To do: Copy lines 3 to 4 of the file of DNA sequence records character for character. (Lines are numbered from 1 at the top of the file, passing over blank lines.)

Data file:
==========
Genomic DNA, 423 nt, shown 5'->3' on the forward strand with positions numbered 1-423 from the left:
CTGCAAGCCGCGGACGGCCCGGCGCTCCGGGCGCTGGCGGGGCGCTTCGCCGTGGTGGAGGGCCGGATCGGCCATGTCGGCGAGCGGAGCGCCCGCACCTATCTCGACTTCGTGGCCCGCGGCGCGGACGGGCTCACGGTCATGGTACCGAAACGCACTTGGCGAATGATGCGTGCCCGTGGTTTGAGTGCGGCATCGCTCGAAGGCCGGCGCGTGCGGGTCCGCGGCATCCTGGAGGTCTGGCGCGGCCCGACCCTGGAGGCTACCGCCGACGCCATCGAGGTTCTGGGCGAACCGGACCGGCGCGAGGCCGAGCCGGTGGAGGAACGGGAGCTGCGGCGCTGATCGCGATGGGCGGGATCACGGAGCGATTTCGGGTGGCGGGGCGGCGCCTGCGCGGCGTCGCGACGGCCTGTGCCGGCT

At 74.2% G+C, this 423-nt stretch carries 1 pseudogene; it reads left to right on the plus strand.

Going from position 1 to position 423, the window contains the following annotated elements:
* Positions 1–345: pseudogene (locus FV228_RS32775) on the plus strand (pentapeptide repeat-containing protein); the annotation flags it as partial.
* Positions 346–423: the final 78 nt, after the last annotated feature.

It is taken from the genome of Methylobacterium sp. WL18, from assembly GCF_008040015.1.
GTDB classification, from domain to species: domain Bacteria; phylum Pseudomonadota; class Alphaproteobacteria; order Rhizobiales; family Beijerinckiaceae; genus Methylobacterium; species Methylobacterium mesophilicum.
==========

At 74.2% G+C, this 423-nt stretch carries 1 pseudogene; it reads left to right on the plus strand.

Going from position 1 to position 423, the window contains the following annotated elements: